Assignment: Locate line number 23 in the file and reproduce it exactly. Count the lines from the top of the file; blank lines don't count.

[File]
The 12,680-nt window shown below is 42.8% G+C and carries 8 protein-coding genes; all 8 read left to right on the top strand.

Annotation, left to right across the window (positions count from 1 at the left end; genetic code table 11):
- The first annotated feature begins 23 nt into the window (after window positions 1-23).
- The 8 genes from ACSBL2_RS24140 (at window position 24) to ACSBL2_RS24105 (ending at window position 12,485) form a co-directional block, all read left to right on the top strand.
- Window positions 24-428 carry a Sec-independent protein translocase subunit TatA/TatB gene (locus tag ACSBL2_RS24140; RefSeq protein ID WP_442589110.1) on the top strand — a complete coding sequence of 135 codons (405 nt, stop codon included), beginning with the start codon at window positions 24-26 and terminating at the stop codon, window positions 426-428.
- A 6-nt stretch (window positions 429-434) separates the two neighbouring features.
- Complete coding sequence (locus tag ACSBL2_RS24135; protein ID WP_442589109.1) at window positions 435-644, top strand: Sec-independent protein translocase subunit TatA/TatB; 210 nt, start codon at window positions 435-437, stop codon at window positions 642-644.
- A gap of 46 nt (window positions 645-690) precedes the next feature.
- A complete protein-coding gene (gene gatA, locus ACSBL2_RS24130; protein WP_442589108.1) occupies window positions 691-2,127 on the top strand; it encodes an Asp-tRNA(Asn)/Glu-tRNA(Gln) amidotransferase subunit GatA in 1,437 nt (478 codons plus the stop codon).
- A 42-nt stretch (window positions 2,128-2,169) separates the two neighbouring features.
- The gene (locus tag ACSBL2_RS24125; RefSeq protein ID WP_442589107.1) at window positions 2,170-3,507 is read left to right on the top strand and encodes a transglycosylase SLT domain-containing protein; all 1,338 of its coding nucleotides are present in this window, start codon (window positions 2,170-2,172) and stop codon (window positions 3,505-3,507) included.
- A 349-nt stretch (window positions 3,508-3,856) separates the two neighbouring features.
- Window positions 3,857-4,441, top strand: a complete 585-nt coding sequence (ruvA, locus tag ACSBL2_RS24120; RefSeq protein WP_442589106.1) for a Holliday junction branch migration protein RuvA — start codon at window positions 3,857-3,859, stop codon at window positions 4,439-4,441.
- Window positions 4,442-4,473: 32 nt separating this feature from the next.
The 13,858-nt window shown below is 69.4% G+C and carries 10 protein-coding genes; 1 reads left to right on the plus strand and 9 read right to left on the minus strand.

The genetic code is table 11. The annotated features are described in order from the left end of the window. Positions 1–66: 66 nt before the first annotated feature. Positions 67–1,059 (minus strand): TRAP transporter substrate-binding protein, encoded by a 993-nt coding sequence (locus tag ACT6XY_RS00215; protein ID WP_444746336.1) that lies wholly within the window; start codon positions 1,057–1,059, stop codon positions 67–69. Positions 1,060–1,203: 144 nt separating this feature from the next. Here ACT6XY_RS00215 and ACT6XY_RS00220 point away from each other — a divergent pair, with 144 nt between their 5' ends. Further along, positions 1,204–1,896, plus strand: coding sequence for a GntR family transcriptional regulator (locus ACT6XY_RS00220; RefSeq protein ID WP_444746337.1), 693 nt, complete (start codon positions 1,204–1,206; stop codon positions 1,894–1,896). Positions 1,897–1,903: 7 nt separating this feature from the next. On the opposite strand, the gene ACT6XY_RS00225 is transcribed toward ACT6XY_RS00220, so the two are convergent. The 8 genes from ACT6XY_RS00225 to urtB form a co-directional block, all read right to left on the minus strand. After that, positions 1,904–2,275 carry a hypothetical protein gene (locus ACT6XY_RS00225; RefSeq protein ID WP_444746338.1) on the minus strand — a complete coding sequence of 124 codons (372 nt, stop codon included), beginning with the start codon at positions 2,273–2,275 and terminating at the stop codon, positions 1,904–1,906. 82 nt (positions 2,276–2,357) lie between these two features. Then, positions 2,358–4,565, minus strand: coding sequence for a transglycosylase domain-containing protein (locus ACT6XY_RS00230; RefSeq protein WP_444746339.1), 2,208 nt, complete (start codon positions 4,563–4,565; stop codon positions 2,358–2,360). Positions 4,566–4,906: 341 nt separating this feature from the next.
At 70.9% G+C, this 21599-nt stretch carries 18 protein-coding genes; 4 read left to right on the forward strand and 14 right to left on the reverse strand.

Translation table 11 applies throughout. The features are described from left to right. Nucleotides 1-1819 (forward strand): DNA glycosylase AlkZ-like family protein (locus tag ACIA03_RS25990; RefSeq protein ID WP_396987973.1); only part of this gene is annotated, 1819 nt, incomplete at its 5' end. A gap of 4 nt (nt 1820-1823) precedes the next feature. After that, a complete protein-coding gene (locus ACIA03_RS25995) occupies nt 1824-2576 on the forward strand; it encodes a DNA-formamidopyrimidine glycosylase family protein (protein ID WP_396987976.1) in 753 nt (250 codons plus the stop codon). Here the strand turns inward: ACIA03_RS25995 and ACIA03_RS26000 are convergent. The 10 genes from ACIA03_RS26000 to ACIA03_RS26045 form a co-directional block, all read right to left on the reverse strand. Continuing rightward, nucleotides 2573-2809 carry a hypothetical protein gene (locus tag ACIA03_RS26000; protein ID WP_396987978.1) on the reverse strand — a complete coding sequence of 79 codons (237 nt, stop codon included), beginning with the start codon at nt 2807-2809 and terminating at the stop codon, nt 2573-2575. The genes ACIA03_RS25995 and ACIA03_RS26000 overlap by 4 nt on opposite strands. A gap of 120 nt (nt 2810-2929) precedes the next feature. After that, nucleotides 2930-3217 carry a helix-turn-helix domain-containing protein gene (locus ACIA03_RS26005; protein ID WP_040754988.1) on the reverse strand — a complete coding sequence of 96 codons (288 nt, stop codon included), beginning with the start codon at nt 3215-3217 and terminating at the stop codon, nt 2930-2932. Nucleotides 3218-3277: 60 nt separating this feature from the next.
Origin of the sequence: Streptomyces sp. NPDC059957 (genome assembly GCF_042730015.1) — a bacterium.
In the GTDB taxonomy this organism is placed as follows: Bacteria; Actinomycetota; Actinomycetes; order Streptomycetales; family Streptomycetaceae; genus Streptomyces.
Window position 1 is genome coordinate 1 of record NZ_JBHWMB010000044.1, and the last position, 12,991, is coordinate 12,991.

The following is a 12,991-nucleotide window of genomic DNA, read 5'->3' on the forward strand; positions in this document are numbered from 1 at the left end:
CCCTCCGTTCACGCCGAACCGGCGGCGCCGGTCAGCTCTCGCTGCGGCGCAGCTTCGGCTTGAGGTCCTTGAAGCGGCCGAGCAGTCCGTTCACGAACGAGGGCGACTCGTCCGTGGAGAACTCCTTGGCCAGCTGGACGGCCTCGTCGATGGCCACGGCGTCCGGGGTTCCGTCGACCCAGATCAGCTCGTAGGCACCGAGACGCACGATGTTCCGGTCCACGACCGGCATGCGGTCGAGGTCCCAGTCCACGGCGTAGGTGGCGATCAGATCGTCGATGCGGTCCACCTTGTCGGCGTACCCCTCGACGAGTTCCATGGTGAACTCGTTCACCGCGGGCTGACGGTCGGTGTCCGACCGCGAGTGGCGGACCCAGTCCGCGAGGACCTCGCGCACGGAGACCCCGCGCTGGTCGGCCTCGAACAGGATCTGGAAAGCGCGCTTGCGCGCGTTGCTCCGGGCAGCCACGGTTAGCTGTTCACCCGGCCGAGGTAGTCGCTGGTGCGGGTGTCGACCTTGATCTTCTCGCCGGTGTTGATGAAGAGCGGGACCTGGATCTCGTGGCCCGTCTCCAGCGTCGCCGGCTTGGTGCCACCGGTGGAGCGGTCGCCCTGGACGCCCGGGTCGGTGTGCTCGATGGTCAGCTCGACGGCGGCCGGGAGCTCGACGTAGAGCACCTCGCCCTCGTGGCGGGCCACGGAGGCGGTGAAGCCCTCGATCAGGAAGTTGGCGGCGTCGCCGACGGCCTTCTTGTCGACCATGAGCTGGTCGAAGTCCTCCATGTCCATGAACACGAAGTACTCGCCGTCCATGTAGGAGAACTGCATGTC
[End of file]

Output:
CCCTCCGTTCACGCCGAACCGGCGGCGCCGGTCAGCTCTCGCTGCGGCGCAGCTTCGGCTTGAGGTCCTTGAAGCGGCCGAGCAGTCCGTTCACGAACGAGGGCGACTCGTCCGTGGAGAACTCCTTGGCCAGCTGGACGGCCTCGTCGATGGCCACGGCGTCCGGGGTTCCGTCGACCCAGATCAGCTCGTAGGCACCGAGACGCACGATGTTCCGGTCCACGACCGGCATGCGGTCGAGGTCCCAGTCCACGGCGTAGGTGGCGATCAGATCGTCGATGCGGTCCACCTTGTCGGCGTACCCCTCGACGAGTTCCATGGTGAACTCGTTCACCGCGGGCTGACGGTCGGTGTCCGACCGCGAGTGGCGGACCCAGTCCGCGAGGACCTCGCGCACGGAGACCCCGCGCTGGTCGGCCTCGAACAGGATCTGGAAAGCGCGCTTGCGCGCGTTGCTCCGGGCAGCCACGGTTAGCTGTTCACCCGGCCGAGGTAGTCGCTGGTGCGGGTGTCGACCTTGATCTTCTCGCCGGTGTTGATGAAGAGCGGGACCTGGATCTCGTGGCCCGTCTCCAGCGTCGCCGGCTTGGTGCCACCGGTGGAGCGGTCGCCCTGGACGCCCGGGTCGGTGTGCTCGATGGTCAGCTCGACGGCGGCCGGGAGCTCGACGTAGAGCACCTCGCCCTCGTGGCGGGCCACGGAGGCGGTGAAGCCCTCGATCAGGAAGTTGGCGGCGTCGCCGACGGCCTTCTTGTCGACCATGAGCTGGTCGAAGTCCTCCATGTCCATGAACACGAAGTACTCGCCGTCCATGTAGGAGAACTGCATGTC